Is Paul Williams Boxing’s “Most Feared” Fighter?
By Geoffrey Ciani: Antonio Margarito once had a reputation for being the “most feared” fighter in all of boxing. Whether or not this was ever actually true is a matter of debate, but one thing was certain—Margarito was a top welterweight who posed a great risk to anyone in the weight class. As a result, many observers in the boxing community were stunned when Margarito found himself on the losing end of a unanimous decision last summer, which paved the way for the emergence of a new fighter to whom many are now applying the “most feared” label—Paul Williams.
Article posted on 06.02.2008
The 26 year old Williams stands over six feet, which is freakishly tall for a welterweight. He has decent power, fast hands, and an almost obscene work output, throwing punches in bunches from start to finish. He also happens to be a southpaw, which many view as an additional advantage for the rising young pugilist. This unique combination of skills and physical attributes means that Williams presents a difficult challenge to anyone south of the middleweight division. That he happens to reside in the welterweight division makes him all the more dangerous and much more intriguing.
To be sure, there is no shortage of talent in the 147-pount weight class. With names like Floyd Mayweather, Shane Mosley, Miguel Cotto, Kermit Cintron, and Margarito currently highlighting its list of top fighters, there is already an abundance of top-notch fights to be made. So even if Williams was not part of the conversation, boxing fans already have plenty to be excited about when pondering such prospects. But since Williams is part of the equation, and given that his physical gifts might well give him an advantage against any of the aforementioned, he now has an opportunity to make some big waves.
But before we get too far ahead of ourselves, Williams first needs to get past Carlos Quintana, whom he is slated to square off against this weekend. Many of you may remember Quintana as Miguel Cotto’s first challenge when he ventured up from junior welterweight where the two did battle for the vacant WBA strap. Going into the bout, many observers were giving Quintana a good chance in this one, but Cotto’s relentless style proved too much him for him. As a result of some pretty vicious left hooks, Quintana was dropped two times in the fifth, and when the bell rang to begin the sixth, Quintana did not answer.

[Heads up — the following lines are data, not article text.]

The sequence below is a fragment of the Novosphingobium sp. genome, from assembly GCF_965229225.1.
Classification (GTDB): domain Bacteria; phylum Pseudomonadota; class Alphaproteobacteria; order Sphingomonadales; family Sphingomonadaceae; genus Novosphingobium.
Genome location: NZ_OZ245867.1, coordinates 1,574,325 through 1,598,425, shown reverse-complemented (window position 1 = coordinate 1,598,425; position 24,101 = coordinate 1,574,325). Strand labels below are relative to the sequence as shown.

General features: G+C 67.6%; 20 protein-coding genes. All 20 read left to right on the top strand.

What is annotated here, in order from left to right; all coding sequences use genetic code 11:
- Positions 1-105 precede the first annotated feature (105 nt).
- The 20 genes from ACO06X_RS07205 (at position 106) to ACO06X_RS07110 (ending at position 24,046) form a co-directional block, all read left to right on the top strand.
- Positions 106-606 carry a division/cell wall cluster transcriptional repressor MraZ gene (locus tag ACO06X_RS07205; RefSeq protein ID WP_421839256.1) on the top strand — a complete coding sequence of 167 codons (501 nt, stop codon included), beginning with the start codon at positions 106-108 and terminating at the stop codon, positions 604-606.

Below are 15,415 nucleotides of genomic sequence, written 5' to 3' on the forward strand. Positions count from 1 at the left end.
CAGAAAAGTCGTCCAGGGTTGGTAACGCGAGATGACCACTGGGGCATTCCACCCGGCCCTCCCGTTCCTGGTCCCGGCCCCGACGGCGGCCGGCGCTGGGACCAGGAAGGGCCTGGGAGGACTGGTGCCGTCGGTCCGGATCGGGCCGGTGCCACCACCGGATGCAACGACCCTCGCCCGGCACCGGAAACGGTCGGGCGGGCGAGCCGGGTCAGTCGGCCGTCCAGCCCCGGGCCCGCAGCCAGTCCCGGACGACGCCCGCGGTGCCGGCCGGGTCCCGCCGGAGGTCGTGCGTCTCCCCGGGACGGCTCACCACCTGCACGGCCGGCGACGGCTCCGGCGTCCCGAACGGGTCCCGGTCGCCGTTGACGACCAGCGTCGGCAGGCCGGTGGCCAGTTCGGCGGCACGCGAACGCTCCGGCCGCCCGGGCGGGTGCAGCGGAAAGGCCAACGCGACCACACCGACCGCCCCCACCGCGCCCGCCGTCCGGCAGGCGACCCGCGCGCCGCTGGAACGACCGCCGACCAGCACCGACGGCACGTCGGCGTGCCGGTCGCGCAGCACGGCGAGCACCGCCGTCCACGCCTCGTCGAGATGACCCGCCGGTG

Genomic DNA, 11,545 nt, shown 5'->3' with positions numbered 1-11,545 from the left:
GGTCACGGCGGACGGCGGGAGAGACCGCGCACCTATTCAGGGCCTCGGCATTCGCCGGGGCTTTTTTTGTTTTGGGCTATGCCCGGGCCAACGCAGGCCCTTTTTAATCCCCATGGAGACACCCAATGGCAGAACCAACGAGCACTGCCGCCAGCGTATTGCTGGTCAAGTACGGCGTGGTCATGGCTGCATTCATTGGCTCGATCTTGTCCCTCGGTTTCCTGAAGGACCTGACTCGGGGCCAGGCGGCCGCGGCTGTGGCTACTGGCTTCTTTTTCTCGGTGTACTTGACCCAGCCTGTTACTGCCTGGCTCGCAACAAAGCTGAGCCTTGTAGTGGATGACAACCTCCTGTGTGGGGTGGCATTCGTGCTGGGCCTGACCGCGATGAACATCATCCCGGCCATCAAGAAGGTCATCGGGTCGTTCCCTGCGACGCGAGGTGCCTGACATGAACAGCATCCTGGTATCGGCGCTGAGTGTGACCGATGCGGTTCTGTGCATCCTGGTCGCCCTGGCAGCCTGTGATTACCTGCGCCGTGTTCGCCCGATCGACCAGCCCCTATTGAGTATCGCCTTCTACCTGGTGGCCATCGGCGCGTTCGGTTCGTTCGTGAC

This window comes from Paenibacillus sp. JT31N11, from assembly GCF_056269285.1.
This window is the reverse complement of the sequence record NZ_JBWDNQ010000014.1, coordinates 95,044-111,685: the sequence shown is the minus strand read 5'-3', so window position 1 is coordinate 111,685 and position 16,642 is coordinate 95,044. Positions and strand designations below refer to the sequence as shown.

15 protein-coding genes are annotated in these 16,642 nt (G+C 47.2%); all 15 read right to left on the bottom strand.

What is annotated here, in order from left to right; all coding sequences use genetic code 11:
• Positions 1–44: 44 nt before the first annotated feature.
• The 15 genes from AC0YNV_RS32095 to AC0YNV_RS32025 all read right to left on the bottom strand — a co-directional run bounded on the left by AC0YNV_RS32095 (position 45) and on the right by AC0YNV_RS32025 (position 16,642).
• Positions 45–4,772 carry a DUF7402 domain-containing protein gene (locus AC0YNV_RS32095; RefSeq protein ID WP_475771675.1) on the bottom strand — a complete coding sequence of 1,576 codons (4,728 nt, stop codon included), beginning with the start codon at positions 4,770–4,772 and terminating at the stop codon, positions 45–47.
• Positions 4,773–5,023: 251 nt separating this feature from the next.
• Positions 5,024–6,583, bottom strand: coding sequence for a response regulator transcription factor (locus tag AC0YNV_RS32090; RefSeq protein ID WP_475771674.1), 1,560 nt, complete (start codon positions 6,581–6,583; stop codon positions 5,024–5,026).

There is little doubt that Williams’s future will largely depend on how he fares against Quintana. More specifically, there will be inevitable comparisons between his and Cotto’s respective performances against this common foe. If Williams manages to stop Quintana earlier than Cotto did or looks more impressive in doing so, he will find himself on the fast track to a big bout against the division’s marquee names. If, however, he struggles against Quintana or wins in less than stellar fashion, he may have a tougher time landing the more desirable match-ups. After all, when you arguably become the sport’s “most feared” name, potential opponents have a way of avoiding you, especially if you pose a high risk/low reward proposition.
Williams needs to win, and win big. He needs the type of victory that continues to generate buzz, so that fans demand he get an opportunity for big fights sometime in the near future. Quintana is a crafty southpaw with good skills and is by no means a walk-over. He provides an adequate challenge and may have a chance to test Williams for some chinks in his armor. This bout should make for a good measuring stick because many observers (myself included) were most impressed by the way Williams handled himself against a perceived force like Margarito. But is he as good as he looked in that fight? We should have a better idea about that this weekend.
In the end, I suspect Williams will rise to the occasion and win in impressive fashion, and I expect him to stop Quintana inside the distance. If he performs as well as I expect him to, he may soon find himself on the road to the riches.
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